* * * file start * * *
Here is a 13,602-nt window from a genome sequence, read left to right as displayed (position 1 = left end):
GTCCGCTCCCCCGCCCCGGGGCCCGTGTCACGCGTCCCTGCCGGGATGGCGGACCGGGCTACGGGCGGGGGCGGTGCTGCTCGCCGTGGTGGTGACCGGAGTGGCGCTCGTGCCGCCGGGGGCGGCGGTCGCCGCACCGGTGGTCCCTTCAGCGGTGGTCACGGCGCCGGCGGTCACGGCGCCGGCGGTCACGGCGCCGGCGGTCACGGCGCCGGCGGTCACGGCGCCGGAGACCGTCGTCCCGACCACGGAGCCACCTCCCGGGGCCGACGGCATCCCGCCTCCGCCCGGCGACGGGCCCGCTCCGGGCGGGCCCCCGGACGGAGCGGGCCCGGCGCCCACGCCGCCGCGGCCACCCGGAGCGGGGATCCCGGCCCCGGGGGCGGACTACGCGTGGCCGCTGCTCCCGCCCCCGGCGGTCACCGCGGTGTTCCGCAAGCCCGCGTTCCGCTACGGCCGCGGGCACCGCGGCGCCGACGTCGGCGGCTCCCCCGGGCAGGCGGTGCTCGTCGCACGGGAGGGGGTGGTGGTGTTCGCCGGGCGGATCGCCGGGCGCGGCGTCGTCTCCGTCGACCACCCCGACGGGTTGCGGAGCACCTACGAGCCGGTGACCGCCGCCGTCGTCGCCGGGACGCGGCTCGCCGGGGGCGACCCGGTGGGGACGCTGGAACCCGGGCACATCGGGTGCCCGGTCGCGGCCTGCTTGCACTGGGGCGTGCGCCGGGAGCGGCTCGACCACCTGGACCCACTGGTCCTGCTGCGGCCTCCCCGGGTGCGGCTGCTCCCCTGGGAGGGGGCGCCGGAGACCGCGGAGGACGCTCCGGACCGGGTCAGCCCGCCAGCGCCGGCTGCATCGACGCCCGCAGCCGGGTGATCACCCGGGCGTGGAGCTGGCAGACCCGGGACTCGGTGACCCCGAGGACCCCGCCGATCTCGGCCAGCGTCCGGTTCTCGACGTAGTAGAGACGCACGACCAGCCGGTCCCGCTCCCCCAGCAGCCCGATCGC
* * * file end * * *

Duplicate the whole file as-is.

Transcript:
Here is a 13,602-nt window from a genome sequence, read left to right as displayed (position 1 = left end):
GTCCGCTCCCCCGCCCCGGGGCCCGTGTCACGCGTCCCTGCCGGGATGGCGGACCGGGCTACGGGCGGGGGCGGTGCTGCTCGCCGTGGTGGTGACCGGAGTGGCGCTCGTGCCGCCGGGGGCGGCGGTCGCCGCACCGGTGGTCCCTTCAGCGGTGGTCACGGCGCCGGCGGTCACGGCGCCGGCGGTCACGGCGCCGGCGGTCACGGCGCCGGCGGTCACGGCGCCGGAGACCGTCGTCCCGACCACGGAGCCACCTCCCGGGGCCGACGGCATCCCGCCTCCGCCCGGCGACGGGCCCGCTCCGGGCGGGCCCCCGGACGGAGCGGGCCCGGCGCCCACGCCGCCGCGGCCACCCGGAGCGGGGATCCCGGCCCCGGGGGCGGACTACGCGTGGCCGCTGCTCCCGCCCCCGGCGGTCACCGCGGTGTTCCGCAAGCCCGCGTTCCGCTACGGCCGCGGGCACCGCGGCGCCGACGTCGGCGGCTCCCCCGGGCAGGCGGTGCTCGTCGCACGGGAGGGGGTGGTGGTGTTCGCCGGGCGGATCGCCGGGCGCGGCGTCGTCTCCGTCGACCACCCCGACGGGTTGCGGAGCACCTACGAGCCGGTGACCGCCGCCGTCGTCGCCGGGACGCGGCTCGCCGGGGGCGACCCGGTGGGGACGCTGGAACCCGGGCACATCGGGTGCCCGGTCGCGGCCTGCTTGCACTGGGGCGTGCGCCGGGAGCGGCTCGACCACCTGGACCCACTGGTCCTGCTGCGGCCTCCCCGGGTGCGGCTGCTCCCCTGGGAGGGGGCGCCGGAGACCGCGGAGGACGCTCCGGACCGGGTCAGCCCGCCAGCGCCGGCTGCATCGACGCCCGCAGCCGGGTGATCACCCGGGCGTGGAGCTGGCAGACCCGGGACTCGGTGACCCCGAGGACCCCGCCGATCTCGGCCAGCGTCCGGTTCTCGACGTAGTAGAGACGCACGACCAGCCGGTCCCGCTCCCCCAGCAGCCCGATCGC